Acknowledgments

This research was supported in part by grants from the Agenda Program (PJ0120132017) funded by the Rural Development Administration of Korea and the Intramural Support Program (1403-20160062) funded by Seoul National University.

Figures
Fig. 1. Grafting of single leaflets to tomato seedlings. (A) Six-week-old tomato seedlings (cv. Tenten) were used as recipient plants for single-leaflet grafting inoculation. (B) The first leaf was removed from the stem of the recipient seedling to create an incision for grafting. (C) Leaflets were taken from tomato chlorosis virus- or tomato yellow leaf curl virus-infected tomato plants. The beveled cutting tip of the petiole of the leaflet was grafted onto the incision and tied to the stem with a thin strip of Parafilm. (D) A representative tomato leaflet grafted successfully to the stem of the recipient tomato plant. (E–H) Enlarged images of the areas indicated by boxes in A–D, respectively.
Fig. 2. Molecular detection of tomato chlorosis virus (A) and tomato yellow leaf curl virus (B) by RT-PCR and PCR, respectively, from the upper systemic leaves of the single leaflet-grafted tomato plants. PCR amplicons were visualized under ultraviolet light in 1% agarose gel (0.5× TBE buffer) containing 1 μg/ml ethidium bromide. M, 100 bp DNA ladder (Enzynomics, Daejeon, Korea); N, negative controls of PCR reactions; P, positive controls of PCR reactions.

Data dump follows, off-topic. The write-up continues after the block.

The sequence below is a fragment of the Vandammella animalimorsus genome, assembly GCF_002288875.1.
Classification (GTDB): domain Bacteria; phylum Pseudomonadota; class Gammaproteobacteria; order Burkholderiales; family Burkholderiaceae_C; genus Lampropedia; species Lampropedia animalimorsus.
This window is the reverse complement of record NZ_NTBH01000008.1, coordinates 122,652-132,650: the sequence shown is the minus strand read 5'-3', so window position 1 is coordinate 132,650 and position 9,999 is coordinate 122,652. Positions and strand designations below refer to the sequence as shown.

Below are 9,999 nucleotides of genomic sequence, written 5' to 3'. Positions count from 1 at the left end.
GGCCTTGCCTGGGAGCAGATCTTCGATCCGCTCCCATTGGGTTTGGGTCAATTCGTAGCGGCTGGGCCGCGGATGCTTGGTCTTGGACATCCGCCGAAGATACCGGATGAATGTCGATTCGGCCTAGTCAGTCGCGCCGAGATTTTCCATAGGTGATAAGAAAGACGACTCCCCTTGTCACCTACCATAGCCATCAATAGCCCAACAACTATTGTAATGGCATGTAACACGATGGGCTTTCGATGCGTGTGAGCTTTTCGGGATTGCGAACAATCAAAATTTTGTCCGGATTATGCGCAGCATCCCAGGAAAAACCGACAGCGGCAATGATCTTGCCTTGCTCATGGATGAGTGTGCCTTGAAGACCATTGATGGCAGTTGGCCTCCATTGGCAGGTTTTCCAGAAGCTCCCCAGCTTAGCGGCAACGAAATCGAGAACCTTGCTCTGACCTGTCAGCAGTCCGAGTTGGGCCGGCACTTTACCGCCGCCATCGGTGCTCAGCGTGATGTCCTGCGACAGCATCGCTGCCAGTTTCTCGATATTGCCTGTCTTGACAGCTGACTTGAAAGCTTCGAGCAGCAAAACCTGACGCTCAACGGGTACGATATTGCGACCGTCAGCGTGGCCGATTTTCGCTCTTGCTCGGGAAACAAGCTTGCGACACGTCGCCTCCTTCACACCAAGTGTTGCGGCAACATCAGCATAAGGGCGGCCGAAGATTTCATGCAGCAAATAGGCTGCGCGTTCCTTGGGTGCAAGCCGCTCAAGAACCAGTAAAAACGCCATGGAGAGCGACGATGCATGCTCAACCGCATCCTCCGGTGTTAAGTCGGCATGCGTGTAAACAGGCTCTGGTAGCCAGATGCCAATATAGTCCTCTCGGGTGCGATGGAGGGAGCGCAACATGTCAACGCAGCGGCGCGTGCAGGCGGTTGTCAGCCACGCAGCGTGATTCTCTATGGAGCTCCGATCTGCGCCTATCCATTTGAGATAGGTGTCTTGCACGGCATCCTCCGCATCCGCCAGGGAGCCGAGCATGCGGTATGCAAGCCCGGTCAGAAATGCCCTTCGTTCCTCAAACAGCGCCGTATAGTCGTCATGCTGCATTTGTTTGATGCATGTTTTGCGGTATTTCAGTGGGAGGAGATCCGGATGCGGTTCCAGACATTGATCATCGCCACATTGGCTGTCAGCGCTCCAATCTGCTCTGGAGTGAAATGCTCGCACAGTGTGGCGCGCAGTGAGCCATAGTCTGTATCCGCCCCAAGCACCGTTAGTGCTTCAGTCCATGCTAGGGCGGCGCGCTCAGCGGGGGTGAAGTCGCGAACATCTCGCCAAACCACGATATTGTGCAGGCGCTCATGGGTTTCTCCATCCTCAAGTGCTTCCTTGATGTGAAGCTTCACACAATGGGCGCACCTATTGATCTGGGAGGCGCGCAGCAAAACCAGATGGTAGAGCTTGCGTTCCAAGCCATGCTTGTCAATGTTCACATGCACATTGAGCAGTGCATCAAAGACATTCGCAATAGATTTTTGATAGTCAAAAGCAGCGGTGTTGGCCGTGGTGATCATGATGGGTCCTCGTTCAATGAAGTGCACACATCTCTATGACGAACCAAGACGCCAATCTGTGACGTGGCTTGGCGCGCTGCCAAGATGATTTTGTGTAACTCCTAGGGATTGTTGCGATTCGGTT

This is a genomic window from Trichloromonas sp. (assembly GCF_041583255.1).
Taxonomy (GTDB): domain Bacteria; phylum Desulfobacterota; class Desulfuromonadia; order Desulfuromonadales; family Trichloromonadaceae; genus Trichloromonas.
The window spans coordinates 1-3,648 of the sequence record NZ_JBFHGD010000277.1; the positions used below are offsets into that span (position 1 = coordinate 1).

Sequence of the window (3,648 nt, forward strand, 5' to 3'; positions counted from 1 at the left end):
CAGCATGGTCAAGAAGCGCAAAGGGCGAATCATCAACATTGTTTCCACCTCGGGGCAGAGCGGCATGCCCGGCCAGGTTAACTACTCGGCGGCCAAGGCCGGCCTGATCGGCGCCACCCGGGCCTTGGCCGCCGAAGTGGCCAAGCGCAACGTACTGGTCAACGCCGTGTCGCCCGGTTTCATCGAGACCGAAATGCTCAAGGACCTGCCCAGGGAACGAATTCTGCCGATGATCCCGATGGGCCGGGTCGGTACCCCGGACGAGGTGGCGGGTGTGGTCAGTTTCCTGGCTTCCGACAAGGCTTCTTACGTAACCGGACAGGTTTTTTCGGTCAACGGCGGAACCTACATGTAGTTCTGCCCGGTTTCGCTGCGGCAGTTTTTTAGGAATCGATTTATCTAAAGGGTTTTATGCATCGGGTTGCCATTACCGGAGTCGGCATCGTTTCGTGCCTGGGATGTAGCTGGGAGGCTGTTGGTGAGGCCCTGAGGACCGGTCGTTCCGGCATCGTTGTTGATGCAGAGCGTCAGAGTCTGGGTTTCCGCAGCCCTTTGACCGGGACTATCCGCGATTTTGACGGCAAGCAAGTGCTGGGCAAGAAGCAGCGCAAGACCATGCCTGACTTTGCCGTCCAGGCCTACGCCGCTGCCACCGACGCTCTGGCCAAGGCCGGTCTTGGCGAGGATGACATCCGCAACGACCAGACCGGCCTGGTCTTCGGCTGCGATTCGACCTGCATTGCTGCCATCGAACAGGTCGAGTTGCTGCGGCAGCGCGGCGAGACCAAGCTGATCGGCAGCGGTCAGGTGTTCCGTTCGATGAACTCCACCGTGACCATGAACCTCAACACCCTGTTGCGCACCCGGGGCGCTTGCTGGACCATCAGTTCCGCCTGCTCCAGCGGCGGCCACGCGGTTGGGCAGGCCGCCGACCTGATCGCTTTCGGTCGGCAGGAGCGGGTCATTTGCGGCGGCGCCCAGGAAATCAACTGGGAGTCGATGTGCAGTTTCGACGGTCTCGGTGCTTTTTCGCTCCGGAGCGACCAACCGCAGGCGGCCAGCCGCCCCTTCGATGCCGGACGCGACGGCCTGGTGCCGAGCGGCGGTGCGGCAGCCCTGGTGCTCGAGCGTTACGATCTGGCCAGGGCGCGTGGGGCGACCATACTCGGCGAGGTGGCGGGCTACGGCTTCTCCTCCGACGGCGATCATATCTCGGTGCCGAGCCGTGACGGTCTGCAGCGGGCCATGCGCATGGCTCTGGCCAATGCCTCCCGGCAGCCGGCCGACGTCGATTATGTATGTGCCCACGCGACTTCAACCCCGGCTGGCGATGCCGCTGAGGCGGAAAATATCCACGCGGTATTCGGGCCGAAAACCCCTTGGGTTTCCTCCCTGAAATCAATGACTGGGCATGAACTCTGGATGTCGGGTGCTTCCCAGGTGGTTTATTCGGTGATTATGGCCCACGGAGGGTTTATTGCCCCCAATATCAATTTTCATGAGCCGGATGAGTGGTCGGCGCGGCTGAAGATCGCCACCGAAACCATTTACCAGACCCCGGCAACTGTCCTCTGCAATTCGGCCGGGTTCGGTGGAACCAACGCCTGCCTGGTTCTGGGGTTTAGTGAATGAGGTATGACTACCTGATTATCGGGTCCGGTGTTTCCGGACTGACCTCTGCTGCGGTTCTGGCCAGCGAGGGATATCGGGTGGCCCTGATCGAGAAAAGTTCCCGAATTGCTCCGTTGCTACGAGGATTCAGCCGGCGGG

Fig. 3. Representative images of the tomato plants grafted with either tomato chlorosis virus (ToCV), tomato yellow leaf curl virus (TYLCV), or ToCV + TYLCV at two months after grafting. No obvious symptoms were observed in the tomato plants grafted with ToCV (B) when compared with untreated healthy tomato plants (A). The tomato plants grafted with TYLCV (C) or ToCV + TYLCV (D) developed typical symptoms of TYLCV. Infection of the grafted tomato plants with ToCV and/or TYLCV was confirmed by RT-PCR and PCR using specific primers.
Tables

Incidence of infection in tomato seedlings grafted with single-leaflets infected with ToCV, TYLCV, or ToCV + TYLCV

Inoculum Grafting inoculation

Exp. 1 Exp. 2 Exp. 3 Exp. 4
Mock 10/9/0* 12/10/0 12/12/0 12/11/0
ToCV 10/9/7 12/11/9 12/10/9 12/11/11
TYLCV 10/8/7 12/10/10 12/11/9 12/11/10
ToCV + TYLCV 10/8/8 12/12/10 12/10/9 12/9/8

ToCV, tomato chlorosis virus; TYLCV, tomato yellow leaf curl virus.

Number of plants tested/number of plants grafted successfully/number of plants infected. Virus infection was confirmed by RT-PCR and PCR using the virus-specific primers.